Last week in Part I of user experience, I talked about how we should be internally linking our web pages, integrate visuals such as photos and video and using responsive design to accommodate all web users whether it be mobile, tablet or laptop. As promised (how very user experience-y of me to keep my promises), I will be discussing mean font sizes, interactive elements, the presence of unordered lists and bulleted lists in this week’s initiative to building user experience on your site for SEO. Let’s begin, partner!
Mean Font Size
Seems silly to be worrying about your font doesn’t it? Well, blame your eyeballs for being picky. Top-ranking pages generally use 14 point fonts “above the fold” (or the first half of the page you see before scrolling). For every other space on the page (with the exception of headers and subheads), top-ranking pages use 12 point fonts. Consider font sizes for all devices. The smaller the screen size, the bigger you want your font size so your readers don’t have to squint or “pinch and pull.” Chances are, they won’t give your page much of a chance if they have to work their eyes extra hard just to read the content on the page. Especially if they are OLD.
Seems silly to be worrying about your font doesn’t it? Learn just why you should be, though: Click To Tweet
Creating interactive design is cool. When you flip a magazine open, you’ll likely see a few ads, some pretty pictures and a menu-style page that gives the reader insight on what the magazine has in store for your reading pleasure. A website should be designed as such for easy navigation. Interactive design elements, in this case, are the navigation bars, buttons, and banners that help guide the reader through a page. While you don’t want the page to be so interactive that it hurts to look at, you want to give enough structure to build a road map for the eyes. Think of what parts of your site you want to draw the readers to, what’s the purpose of your site? Design your site according to your overall company goal.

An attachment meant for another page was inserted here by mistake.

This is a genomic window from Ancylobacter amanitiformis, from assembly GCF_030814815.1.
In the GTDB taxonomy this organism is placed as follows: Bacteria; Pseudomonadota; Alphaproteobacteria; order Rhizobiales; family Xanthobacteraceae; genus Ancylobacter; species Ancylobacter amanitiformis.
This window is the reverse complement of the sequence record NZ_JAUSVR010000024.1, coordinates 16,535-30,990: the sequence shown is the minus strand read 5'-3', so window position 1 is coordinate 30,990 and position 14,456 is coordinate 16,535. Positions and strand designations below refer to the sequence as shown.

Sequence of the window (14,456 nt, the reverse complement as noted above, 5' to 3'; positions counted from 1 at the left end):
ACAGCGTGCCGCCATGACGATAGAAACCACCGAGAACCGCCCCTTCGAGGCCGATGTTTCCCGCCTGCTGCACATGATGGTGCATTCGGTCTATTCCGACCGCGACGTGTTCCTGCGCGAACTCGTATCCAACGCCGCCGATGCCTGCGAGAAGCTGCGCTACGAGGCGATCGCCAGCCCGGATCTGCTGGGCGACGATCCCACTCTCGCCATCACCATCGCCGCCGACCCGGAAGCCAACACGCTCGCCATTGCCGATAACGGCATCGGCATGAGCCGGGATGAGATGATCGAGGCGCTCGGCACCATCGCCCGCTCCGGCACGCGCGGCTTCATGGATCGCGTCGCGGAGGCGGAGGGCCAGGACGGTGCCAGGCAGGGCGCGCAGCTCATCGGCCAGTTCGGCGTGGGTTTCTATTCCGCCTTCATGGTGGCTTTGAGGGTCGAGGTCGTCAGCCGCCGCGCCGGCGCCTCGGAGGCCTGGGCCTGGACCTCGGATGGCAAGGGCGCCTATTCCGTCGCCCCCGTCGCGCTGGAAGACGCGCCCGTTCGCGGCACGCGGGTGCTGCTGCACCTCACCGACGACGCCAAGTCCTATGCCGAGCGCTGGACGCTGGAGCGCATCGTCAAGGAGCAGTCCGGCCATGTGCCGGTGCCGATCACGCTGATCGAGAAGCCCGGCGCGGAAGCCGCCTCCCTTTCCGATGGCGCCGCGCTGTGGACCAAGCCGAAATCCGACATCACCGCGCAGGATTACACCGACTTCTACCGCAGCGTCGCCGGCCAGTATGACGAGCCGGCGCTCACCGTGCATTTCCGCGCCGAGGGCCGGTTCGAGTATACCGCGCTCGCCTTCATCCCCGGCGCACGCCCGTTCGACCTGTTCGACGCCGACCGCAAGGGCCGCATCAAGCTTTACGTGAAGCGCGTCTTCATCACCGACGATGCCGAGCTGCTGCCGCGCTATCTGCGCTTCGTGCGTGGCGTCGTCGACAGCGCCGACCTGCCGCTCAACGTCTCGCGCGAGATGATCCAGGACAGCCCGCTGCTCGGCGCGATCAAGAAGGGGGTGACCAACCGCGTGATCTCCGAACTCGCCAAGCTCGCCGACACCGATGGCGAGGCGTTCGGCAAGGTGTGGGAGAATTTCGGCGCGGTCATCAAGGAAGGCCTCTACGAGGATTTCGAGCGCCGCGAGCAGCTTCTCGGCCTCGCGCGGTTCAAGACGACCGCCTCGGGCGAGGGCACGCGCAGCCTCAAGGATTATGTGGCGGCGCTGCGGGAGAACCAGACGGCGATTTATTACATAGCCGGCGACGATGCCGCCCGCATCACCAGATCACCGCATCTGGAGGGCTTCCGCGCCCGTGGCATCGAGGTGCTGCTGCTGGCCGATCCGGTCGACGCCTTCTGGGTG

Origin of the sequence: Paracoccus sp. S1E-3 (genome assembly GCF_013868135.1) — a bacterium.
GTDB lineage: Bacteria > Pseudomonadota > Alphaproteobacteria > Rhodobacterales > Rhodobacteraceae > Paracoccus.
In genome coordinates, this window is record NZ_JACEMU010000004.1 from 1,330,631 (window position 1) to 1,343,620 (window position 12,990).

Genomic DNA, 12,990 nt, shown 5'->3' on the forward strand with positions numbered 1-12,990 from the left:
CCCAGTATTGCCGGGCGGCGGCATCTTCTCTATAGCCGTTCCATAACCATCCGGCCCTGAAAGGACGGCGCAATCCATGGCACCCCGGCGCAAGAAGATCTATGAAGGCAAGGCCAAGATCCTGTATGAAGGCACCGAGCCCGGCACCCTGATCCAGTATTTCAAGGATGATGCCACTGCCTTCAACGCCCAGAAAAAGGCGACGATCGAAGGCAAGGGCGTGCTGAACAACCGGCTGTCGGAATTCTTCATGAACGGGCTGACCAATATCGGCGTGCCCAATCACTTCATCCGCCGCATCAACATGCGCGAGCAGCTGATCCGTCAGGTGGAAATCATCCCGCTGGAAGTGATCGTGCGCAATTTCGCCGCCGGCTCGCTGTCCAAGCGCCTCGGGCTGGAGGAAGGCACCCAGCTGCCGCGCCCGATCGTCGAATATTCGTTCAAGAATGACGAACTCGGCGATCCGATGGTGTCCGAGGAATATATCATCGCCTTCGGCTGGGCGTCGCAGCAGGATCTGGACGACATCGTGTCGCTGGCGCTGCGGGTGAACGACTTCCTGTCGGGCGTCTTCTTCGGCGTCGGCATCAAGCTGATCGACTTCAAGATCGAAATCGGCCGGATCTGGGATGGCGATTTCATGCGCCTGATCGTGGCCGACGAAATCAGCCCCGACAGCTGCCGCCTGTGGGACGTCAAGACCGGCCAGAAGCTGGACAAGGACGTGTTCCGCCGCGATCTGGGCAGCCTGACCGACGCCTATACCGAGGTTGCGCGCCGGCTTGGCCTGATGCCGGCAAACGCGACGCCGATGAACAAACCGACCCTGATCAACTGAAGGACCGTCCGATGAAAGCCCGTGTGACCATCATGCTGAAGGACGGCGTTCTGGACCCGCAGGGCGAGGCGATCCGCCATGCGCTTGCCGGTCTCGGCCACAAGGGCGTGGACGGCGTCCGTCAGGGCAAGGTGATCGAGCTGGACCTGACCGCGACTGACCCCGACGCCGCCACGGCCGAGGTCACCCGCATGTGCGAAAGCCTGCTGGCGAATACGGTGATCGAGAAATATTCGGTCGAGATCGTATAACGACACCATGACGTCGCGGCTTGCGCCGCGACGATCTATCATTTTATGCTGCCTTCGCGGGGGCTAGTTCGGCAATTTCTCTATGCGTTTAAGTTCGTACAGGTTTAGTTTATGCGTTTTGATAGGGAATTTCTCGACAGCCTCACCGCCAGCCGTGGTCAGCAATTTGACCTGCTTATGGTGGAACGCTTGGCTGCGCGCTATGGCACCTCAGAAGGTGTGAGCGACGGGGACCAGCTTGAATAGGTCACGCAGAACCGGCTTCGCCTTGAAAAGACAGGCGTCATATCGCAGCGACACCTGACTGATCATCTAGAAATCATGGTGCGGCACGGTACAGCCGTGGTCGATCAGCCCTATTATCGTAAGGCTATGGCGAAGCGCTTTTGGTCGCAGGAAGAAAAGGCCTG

You want to give enough structure and interactive design to build a road map for the eyes. #SEOTips Click To Tweet
Presence of Unordered Lists
It’s all a matter of being organized. Unordered lists are bulleted lists that are not marked numerically. About half of all URLs ranked 2nd have unordered lists, maybe not in just their content but also in the navigation, footer and sidebars. Just remember, organization wins the cake in the ranks.
Max Bullets in Lists
While you’re creating pretty, organized lists like I mentioned in the unordered list section above, consider the length. The highest ranking websites include large bulleted lists for readers to easily digest. Keep this in mind when not only creating web copy, but for blog posts, too, if you have a blog. Even if you can’t think of a way to break your content into list form, make sure your paragraphs aren’t pages long. Break up the text to make the copy look less intimidating to readers, like we do on our Marenated blog!
Technology has made us all want to be able to find things quickly and easily. When developing your site and content, think of what you would like to see when entering a site. After all, we’re all users! So, think like yourself to win the hearts of Google and your audience. Happy SEOing!